Considering the breadth and consistency of Tsai Ming-liang’s filmography, it’s initially hard to regard the short Madame Butterfly as much more than a curious aberration. The film is a particularly loose adaptation of Puccini’s famous opera, shot digitally and wholly devoid of the director’s trademark static compositions set against Taiwanese backdrops. Put simply, and by most standards, at the time of its release it looked nothing like what one had come to expect from a Tsai Ming-liang film. And yet, it retains his general aesthetic and thematic sensibilities as a filmmaker, positioning a sole figure played by Pearlly Chua against a crowd of largely disinterested onlookers as she wanders around a bus station in Kuala Lumpur, waiting in vain for an absentee boyfriend after discovering that she can’t afford the fare for a ride home. In terms of how the film functions as an adaptation, the relationship between the source text and Tsai’s interpretation remains somewhat murky outside of their shared titles and tragic cores. The fact that Puccini’s text is itself adapted from a short story by John Luther Long only muddles matters further, pushing the initial central narrative of a scorned Japanese housewife waiting for her American husband to come home to the point of mythological abstraction — from which Tsai’s film then draws freely upon in order to reframe the myth, to scale things back down from Puccini’s outsized dramaturgy. Nevertheless, the three-act structure of the opera is maintained by constructing the film upon three distinct shots, each of which track Chua’s path from platform to platform, from loneliness in the present to a listless malaise untethered from time.
As she meanders throughout the station, the covert handheld photography additionally lends an uneasy sense of urgency to these images, resulting from both the perpetual movement within them as well as the tension between reality and artifice in an environment in which Chua is seemingly the only person aware of the cinematic gaze.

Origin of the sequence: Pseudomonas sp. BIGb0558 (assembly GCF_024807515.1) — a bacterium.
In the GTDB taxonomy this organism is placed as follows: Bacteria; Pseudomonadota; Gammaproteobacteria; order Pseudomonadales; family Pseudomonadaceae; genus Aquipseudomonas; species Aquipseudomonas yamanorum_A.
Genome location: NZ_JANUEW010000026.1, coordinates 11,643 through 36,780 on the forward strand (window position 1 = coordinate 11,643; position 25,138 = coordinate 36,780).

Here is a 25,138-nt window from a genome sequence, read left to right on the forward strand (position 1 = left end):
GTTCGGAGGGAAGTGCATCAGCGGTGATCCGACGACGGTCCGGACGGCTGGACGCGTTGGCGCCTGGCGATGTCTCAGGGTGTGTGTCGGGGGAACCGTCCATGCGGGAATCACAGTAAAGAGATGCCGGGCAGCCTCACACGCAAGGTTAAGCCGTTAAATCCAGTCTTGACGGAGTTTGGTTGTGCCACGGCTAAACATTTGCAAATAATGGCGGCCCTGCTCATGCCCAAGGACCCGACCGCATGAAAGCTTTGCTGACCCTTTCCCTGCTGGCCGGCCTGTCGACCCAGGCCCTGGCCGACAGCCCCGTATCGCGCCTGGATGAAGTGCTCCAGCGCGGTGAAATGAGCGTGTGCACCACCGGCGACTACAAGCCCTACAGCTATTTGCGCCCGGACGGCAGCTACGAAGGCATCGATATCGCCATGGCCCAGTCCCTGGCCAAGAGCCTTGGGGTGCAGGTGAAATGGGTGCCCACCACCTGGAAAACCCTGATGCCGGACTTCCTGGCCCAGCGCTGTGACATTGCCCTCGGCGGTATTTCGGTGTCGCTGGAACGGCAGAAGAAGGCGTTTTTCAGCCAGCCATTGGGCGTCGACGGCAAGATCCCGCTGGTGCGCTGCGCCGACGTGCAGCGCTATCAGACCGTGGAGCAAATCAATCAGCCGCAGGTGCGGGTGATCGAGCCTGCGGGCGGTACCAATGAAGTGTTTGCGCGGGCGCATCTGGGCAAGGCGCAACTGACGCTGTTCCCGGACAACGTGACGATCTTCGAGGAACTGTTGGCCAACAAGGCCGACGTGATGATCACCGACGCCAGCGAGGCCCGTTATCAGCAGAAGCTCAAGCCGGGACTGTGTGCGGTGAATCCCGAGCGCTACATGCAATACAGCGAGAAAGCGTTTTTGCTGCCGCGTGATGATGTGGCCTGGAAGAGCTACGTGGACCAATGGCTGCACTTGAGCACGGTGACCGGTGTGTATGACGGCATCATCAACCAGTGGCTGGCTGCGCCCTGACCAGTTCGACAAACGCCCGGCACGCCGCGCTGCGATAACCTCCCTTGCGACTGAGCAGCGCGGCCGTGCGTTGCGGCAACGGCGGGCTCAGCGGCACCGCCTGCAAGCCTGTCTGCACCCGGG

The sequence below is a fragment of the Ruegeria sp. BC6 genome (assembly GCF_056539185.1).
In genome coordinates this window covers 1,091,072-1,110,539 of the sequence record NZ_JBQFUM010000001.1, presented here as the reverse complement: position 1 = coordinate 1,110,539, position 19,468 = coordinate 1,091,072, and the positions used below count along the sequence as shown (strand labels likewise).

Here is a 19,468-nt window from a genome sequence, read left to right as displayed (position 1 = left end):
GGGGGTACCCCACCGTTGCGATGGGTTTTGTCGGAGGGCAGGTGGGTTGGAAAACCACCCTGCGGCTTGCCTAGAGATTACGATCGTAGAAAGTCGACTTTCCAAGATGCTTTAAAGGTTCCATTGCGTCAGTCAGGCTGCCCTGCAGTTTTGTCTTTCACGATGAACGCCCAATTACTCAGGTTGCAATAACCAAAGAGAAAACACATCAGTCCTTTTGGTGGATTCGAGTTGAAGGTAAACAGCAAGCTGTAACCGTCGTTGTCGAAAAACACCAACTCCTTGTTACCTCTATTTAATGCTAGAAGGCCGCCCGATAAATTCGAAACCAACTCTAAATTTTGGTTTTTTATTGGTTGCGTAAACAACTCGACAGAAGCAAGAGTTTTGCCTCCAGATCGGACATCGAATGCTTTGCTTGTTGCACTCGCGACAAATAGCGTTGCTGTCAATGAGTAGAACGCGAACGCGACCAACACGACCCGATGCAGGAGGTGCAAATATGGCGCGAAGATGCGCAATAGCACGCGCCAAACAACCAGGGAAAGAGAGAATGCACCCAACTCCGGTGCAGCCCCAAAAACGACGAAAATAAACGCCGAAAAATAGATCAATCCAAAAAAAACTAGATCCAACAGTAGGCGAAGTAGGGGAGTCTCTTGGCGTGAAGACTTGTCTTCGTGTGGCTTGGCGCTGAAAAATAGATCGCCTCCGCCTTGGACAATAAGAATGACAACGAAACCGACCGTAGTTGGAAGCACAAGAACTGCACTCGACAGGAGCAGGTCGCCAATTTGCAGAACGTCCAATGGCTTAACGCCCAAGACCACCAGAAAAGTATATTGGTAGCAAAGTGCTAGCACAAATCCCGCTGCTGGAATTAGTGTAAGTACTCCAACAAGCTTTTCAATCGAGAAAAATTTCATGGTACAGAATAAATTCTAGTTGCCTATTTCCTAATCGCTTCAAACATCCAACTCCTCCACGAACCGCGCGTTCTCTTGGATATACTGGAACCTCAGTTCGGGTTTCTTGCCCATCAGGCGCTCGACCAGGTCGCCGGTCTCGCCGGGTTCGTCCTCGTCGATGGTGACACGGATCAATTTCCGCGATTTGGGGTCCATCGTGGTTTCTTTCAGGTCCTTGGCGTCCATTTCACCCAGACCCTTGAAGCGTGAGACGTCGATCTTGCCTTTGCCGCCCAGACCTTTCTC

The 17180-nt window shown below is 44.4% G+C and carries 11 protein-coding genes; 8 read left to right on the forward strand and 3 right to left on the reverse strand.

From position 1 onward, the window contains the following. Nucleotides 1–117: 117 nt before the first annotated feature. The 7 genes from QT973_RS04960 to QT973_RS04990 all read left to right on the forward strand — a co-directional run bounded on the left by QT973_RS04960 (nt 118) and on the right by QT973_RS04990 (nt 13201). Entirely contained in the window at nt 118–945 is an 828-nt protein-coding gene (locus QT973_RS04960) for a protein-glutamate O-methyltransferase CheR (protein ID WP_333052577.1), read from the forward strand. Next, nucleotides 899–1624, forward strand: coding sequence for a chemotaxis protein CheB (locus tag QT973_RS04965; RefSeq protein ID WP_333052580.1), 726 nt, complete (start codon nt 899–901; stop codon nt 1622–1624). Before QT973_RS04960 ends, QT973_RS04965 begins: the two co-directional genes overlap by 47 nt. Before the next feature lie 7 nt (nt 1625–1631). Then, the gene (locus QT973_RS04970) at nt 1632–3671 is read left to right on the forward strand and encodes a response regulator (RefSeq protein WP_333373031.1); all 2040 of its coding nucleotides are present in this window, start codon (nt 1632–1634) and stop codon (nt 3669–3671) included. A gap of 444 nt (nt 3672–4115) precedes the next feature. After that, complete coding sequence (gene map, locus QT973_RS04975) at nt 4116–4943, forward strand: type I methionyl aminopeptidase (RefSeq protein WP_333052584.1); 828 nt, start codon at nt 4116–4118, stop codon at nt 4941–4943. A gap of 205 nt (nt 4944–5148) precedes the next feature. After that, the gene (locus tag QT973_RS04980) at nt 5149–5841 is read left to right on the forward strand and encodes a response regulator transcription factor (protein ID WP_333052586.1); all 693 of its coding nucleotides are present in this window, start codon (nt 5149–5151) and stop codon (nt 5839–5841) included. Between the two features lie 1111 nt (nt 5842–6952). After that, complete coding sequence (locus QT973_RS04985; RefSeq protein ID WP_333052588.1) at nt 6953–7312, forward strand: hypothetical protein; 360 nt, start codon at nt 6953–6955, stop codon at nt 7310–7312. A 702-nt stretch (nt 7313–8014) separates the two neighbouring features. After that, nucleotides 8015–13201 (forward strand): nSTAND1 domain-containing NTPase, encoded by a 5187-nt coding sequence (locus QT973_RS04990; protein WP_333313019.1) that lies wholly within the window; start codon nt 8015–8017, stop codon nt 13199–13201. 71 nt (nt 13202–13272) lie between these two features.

The director’s penchant for long takes is still realized throughout, but with much more intimacy than his camera is normally afforded; Chua never feels more than an arm’s reach away, her frustration made more palpable through the claustrophobic effect of such tight framing. As she meanders throughout the station, the covert handheld photography additionally lends an uneasy sense of urgency to these images, resulting from both the perpetual movement within them as well as the tension between reality and artifice in an environment in which Chua is seemingly the only person aware of the cinematic gaze. Clerks at the ticket counter offer to let her ride the bus in spite of her insufficient fare, and yet Chua denies them, perhaps because the film requires her to remain stuck at the station, and the improvisational nature of the dialogue could not anticipate such an offering on the part of the station agents. Or perhaps their lines are scripted as well; it’s difficult to tell, but it’s also beside the point. In Tsai’s other, fully fictive films, his dejected protagonists remain effectively invisible to society, and his camera captures beautifully composed portraits of alienation and isolation from a voyeuristic perspective, highly observant but entirely inconspicuous. Here, meanwhile, though the crowds Chua moves through seem organic and the camera remains fixed on her, the passersby focus reflexively and exclusively on the camera itself, suggesting proof of Tsai’s familiar themes. Even as her distress becomes an increasingly public display, the spectacle of its documentation supersedes the understated reality of the human anguish.